Bullfrog. https://en.wikipedia.org/wiki/American_bullfrog

Finally, apparently by mutual consent, they let go and went their separate ways. “Who won?” Jacob asked. I said I thought it had been a tie, but that only the frogs knew for sure.

A few steps later, Jacob said that he wanted to go down to the lakeshore, and we did. Squatting there, we watched Eastern Painted Turtles sunning themselves on a nearby log and sunfish darting through shallow water. Then Jacob, his voice excited, said, “Grab right there!”

Following the direction of his pointing finger, I saw only mud, leaves, and twigs resting in about two inches of water. “But—” I said.

“Grab, Dad!”

So I grabbed. And when I lifted my dripping hand from the shallows and opened my fingers, there on my palm sat a tiny, perfect baby Common Snapping Turtle, its shell smaller than a half dollar. It favored us both with its species’ classic dinosaur-like gaze until I lowered it gently back into the water. A moment later, it had buried itself in the mud again and vanished from view.

Snapping Turtle hatchling. Photo: https://www.bluebirdfarmnc.com
Snapping Turtle hatchling. Photo: https://www.bluebirdfarmnc.com

“How on earth did you see that?” I asked Jacob. But even as he gave a little shrug, I knew the answer: Because he was a child, and children notice things we adults don’t.

Getting back to my feet, I glanced at my watch. It was time to start heading back. Jacob came along without much of an argument, but even then the wonders of that day hadn’t quite ended. As we neared the path back to the parking lot, I caught a glimpse of something orange hurtling like a comet across the lake towards us.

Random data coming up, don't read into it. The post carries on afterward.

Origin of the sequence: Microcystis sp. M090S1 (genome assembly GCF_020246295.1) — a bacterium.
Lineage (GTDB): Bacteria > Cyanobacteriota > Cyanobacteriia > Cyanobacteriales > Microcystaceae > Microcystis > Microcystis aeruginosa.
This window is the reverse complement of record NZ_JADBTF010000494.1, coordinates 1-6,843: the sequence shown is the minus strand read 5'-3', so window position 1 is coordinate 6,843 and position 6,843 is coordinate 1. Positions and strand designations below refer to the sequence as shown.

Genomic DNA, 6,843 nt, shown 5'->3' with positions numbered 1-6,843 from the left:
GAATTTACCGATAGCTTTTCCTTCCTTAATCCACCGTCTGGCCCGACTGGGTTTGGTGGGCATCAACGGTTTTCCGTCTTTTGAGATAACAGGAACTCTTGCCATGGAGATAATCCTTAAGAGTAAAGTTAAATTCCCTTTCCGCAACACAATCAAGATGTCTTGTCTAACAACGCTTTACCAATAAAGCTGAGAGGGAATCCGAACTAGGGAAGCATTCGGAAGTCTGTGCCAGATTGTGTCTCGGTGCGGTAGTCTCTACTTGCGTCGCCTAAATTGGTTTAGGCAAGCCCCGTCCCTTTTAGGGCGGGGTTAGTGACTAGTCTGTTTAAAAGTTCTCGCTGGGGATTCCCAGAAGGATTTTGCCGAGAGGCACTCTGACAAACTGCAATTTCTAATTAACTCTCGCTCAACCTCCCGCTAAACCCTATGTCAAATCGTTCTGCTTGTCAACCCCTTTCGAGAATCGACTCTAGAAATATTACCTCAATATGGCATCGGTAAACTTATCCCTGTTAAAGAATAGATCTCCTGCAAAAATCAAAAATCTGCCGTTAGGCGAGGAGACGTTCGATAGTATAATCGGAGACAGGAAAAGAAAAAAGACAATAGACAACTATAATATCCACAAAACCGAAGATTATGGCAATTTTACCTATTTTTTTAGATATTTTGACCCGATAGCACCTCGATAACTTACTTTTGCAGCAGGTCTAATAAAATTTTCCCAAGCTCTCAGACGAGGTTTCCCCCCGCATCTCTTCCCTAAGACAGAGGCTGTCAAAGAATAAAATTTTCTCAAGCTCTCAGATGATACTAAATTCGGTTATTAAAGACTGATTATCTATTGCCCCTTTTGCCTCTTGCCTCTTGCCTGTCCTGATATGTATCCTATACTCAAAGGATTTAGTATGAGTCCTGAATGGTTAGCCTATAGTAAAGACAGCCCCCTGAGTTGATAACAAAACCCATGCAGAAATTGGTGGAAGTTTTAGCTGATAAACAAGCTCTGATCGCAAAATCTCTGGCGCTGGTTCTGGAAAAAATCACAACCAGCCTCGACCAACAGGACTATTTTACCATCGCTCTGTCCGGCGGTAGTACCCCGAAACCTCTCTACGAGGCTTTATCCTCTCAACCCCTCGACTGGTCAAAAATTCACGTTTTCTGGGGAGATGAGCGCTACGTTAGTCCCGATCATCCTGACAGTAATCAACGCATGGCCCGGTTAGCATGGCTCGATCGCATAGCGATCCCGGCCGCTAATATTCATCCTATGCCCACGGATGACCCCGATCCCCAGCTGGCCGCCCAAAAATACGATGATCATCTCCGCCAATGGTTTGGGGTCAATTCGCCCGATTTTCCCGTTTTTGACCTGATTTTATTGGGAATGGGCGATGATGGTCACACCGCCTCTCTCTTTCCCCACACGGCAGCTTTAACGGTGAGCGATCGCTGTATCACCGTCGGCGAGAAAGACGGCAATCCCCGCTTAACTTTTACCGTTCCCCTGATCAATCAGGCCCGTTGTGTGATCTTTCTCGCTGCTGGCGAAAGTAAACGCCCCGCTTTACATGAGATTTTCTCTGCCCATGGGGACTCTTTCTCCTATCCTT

Looking more closely, we saw it wasn’t one orange comet, but two: Two male Baltimore Orioles fighting over territory, a female, or whatever else these gorgeous and argumentative birds fight about. As we watched, they barreled closer, tumbling through the air, clearly paying no attention to where they were going.

“Watch—” Jacob said. But before he could finish his warning, the two birds, still flying full speed, crashed into a bush right at our feet. Only the soft leaves and small branches prevented them from hurtling straight into the ground and likely doom. As it was, a few moments later they both emerged, unscathed, and flew off in opposite directions. All the fight seemed to have been taken out of them…at least for a minute or two.

Baltimore Oriole male. Photo: Macaulay Library #335265051, Grace C.
Baltimore Oriole male. Photo: Macaulay Library #335265051, Grace C.

After that, it really was time to go, to get back to school and work, our “real lives.” I have no idea what important grownup tasks I accomplished for the rest of that day, but my memories of that brief time in the park have never faded. They come back to me whenever I’m outside with children, showing them a cool plant, bug, or bird and then waiting to see what they want to share with me.

But even more than the memories, it’s the lessons I learned that day that keep returning. No matter who I’m with, or even when I’m all alone, they remind me to slow down, clear my mind, and try to watch the world around me with a child’s gaze.

Copyright © 2024 by Joseph Wallace